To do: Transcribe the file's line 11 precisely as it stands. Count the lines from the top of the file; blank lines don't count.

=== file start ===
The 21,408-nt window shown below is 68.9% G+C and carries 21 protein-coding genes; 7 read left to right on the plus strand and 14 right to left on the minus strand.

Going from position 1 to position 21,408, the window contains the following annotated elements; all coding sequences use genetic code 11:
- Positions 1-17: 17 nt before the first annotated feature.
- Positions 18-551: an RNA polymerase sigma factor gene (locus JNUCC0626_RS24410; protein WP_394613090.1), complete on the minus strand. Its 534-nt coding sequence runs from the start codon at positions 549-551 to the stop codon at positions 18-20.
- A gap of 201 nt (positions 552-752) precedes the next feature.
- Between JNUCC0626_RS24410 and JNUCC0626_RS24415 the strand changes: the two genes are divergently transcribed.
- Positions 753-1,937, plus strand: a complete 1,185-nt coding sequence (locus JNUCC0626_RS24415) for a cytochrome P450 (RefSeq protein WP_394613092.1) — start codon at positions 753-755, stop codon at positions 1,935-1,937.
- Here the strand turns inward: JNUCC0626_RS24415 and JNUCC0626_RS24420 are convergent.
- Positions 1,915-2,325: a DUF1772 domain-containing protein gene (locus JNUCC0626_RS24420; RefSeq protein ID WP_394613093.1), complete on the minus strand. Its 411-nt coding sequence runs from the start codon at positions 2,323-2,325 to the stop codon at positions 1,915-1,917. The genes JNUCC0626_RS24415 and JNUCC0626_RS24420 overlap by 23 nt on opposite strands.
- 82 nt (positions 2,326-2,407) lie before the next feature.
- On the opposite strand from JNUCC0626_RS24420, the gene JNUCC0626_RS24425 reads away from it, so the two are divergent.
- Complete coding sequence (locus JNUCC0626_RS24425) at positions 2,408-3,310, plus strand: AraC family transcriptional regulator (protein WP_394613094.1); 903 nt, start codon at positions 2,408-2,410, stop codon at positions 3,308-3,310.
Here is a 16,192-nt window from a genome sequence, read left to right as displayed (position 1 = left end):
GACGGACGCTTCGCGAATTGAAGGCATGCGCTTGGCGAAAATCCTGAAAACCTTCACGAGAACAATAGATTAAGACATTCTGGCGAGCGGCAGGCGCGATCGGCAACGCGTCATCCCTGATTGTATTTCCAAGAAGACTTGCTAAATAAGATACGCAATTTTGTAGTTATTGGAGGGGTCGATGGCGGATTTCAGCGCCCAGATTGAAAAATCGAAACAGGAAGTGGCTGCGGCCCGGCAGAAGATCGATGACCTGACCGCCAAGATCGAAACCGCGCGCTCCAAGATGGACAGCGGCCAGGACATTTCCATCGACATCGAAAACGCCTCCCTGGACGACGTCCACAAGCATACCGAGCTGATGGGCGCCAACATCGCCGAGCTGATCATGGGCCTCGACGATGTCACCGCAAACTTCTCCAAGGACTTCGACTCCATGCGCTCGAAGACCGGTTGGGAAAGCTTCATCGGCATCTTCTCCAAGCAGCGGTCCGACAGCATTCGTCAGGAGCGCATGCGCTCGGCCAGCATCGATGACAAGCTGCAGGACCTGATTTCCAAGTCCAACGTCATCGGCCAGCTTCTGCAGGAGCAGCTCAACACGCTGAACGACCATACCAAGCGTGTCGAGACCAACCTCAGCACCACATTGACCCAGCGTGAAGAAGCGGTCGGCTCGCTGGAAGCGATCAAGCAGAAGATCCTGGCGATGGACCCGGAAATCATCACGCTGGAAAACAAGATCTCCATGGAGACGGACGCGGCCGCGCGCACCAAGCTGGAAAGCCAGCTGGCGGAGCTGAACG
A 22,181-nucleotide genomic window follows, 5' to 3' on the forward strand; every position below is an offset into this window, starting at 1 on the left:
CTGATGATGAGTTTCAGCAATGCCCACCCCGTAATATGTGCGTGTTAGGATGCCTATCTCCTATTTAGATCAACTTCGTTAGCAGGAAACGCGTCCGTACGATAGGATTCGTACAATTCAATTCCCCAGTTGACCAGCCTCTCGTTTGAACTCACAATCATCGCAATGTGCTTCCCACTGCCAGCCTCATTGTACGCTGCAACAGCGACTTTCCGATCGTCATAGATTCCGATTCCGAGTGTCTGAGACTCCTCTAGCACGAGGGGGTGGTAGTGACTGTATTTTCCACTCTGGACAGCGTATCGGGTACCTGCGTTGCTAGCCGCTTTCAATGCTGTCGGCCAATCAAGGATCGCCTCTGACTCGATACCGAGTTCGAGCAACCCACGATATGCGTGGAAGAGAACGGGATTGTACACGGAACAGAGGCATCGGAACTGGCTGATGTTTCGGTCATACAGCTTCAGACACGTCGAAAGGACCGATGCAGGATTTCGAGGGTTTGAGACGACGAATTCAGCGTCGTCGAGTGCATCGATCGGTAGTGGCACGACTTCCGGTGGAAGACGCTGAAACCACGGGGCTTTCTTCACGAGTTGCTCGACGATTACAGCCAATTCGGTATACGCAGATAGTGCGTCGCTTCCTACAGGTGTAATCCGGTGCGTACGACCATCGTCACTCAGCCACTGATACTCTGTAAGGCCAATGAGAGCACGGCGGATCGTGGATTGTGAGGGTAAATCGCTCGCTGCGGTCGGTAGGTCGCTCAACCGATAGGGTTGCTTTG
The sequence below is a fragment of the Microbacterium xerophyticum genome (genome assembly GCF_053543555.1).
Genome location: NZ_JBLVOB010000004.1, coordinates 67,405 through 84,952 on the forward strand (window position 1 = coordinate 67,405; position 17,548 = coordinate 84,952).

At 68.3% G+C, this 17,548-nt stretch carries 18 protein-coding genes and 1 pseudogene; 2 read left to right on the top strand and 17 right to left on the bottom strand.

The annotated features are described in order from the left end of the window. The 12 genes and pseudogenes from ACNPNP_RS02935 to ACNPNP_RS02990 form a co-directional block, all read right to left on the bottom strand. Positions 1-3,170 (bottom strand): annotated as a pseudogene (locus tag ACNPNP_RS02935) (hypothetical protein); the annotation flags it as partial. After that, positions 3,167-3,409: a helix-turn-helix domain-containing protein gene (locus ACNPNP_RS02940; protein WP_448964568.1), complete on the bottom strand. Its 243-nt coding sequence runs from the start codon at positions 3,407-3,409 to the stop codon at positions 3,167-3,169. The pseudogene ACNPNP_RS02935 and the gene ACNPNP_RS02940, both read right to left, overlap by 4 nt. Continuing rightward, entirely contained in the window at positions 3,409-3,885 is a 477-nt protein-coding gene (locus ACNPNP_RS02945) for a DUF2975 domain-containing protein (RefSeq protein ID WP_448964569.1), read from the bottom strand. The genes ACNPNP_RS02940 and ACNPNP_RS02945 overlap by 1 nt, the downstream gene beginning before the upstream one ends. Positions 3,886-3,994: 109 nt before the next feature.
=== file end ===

- On the opposite strand from JNUCC0626_RS24420, the gene JNUCC0626_RS24425 reads away from it, so the two are divergent.